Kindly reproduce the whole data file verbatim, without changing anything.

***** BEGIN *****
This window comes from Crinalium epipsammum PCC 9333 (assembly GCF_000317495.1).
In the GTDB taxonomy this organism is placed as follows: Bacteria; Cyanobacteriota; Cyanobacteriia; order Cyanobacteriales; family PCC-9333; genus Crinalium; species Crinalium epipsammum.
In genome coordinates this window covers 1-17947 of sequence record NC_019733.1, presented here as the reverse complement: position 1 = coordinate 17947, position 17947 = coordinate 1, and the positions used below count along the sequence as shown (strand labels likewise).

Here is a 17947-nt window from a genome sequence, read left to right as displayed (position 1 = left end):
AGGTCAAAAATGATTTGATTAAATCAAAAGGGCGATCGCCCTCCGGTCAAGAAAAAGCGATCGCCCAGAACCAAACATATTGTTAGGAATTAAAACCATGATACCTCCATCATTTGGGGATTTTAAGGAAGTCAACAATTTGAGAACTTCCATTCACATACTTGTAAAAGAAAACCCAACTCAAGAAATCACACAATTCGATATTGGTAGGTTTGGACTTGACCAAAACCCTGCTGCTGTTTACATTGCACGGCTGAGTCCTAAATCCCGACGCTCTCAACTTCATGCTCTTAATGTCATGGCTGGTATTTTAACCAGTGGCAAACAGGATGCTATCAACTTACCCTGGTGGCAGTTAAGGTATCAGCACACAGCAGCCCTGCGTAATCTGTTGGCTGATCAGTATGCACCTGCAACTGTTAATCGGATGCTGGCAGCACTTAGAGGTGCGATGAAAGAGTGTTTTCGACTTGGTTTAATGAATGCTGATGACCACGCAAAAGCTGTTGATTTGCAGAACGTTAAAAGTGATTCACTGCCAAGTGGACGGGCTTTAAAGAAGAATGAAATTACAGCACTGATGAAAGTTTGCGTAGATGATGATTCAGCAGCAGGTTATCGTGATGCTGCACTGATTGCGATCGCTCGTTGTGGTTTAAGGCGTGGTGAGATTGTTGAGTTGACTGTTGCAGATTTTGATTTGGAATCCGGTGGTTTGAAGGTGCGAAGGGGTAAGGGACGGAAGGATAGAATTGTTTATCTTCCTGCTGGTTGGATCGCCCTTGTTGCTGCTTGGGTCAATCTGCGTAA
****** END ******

This window comes from Crinalium epipsammum PCC 9333 (assembly GCF_000317495.1).
In the GTDB taxonomy this organism is placed as follows: Bacteria; Cyanobacteriota; Cyanobacteriia; order Cyanobacteriales; family PCC-9333; genus Crinalium; species Crinalium epipsammum.
In genome coordinates this window covers 1-17947 of sequence record NC_019733.1, presented here as the reverse complement: position 1 = coordinate 17947, position 17947 = coordinate 1, and the positions used below count along the sequence as shown (strand labels likewise).

Here is a 17947-nt window from a genome sequence, read left to right as displayed (position 1 = left end):
AGGTCAAAAATGATTTGATTAAATCAAAAGGGCGATCGCCCTCCGGTCAAGAAAAAGCGATCGCCCAGAACCAAACATATTGTTAGGAATTAAAACCATGATACCTCCATCATTTGGGGATTTTAAGGAAGTCAACAATTTGAGAACTTCCATTCACATACTTGTAAAAGAAAACCCAACTCAAGAAATCACACAATTCGATATTGGTAGGTTTGGACTTGACCAAAACCCTGCTGCTGTTTACATTGCACGGCTGAGTCCTAAATCCCGACGCTCTCAACTTCATGCTCTTAATGTCATGGCTGGTATTTTAACCAGTGGCAAACAGGATGCTATCAACTTACCCTGGTGGCAGTTAAGGTATCAGCACACAGCAGCCCTGCGTAATCTGTTGGCTGATCAGTATGCACCTGCAACTGTTAATCGGATGCTGGCAGCACTTAGAGGTGCGATGAAAGAGTGTTTTCGACTTGGTTTAATGAATGCTGATGACCACGCAAAAGCTGTTGATTTGCAGAACGTTAAAAGTGATTCACTGCCAAGTGGACGGGCTTTAAAGAAGAATGAAATTACAGCACTGATGAAAGTTTGCGTAGATGATGATTCAGCAGCAGGTTATCGTGATGCTGCACTGATTGCGATCGCTCGTTGTGGTTTAAGGCGTGGTGAGATTGTTGAGTTGACTGTTGCAGATTTTGATTTGGAATCCGGTGGTTTGAAGGTGCGAAGGGGTAAGGGACGGAAGGATAGAATTGTTTATCTTCCTGCTGGTTGGATCGCCCTTGTTGCTGCTTGGGTCAATCTGCGTAA